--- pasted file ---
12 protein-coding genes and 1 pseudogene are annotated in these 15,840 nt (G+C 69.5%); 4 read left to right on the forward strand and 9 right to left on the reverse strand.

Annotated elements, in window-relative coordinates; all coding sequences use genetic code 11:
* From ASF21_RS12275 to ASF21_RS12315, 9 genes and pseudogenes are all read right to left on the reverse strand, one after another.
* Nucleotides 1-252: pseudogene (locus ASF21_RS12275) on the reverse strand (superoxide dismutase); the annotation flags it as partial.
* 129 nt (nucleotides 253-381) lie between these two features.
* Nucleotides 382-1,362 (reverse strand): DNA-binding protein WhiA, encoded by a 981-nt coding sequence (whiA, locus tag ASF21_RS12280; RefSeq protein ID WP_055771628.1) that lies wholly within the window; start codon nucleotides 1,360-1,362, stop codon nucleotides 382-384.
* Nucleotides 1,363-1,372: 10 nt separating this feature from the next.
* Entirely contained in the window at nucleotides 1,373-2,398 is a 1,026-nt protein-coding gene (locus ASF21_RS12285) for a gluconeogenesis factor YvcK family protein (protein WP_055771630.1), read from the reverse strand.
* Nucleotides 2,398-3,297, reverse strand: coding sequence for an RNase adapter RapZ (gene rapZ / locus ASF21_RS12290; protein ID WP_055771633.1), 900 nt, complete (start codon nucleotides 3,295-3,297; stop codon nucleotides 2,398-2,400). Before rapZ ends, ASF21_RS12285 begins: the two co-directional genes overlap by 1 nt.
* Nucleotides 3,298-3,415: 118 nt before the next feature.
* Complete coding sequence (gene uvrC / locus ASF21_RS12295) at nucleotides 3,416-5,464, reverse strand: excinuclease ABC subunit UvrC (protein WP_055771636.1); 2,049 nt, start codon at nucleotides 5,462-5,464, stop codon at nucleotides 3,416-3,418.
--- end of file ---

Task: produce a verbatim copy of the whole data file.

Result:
12 protein-coding genes and 1 pseudogene are annotated in these 15,840 nt (G+C 69.5%); 4 read left to right on the forward strand and 9 right to left on the reverse strand.

Annotated elements, in window-relative coordinates; all coding sequences use genetic code 11:
* From ASF21_RS12275 to ASF21_RS12315, 9 genes and pseudogenes are all read right to left on the reverse strand, one after another.
* Nucleotides 1-252: pseudogene (locus ASF21_RS12275) on the reverse strand (superoxide dismutase); the annotation flags it as partial.
* 129 nt (nucleotides 253-381) lie between these two features.
* Nucleotides 382-1,362 (reverse strand): DNA-binding protein WhiA, encoded by a 981-nt coding sequence (whiA, locus tag ASF21_RS12280; RefSeq protein ID WP_055771628.1) that lies wholly within the window; start codon nucleotides 1,360-1,362, stop codon nucleotides 382-384.
* Nucleotides 1,363-1,372: 10 nt separating this feature from the next.
* Entirely contained in the window at nucleotides 1,373-2,398 is a 1,026-nt protein-coding gene (locus ASF21_RS12285) for a gluconeogenesis factor YvcK family protein (protein WP_055771630.1), read from the reverse strand.
* Nucleotides 2,398-3,297, reverse strand: coding sequence for an RNase adapter RapZ (gene rapZ / locus ASF21_RS12290; protein ID WP_055771633.1), 900 nt, complete (start codon nucleotides 3,295-3,297; stop codon nucleotides 2,398-2,400). Before rapZ ends, ASF21_RS12285 begins: the two co-directional genes overlap by 1 nt.
* Nucleotides 3,298-3,415: 118 nt before the next feature.
* Complete coding sequence (gene uvrC / locus ASF21_RS12295) at nucleotides 3,416-5,464, reverse strand: excinuclease ABC subunit UvrC (protein WP_055771636.1); 2,049 nt, start codon at nucleotides 5,462-5,464, stop codon at nucleotides 3,416-3,418.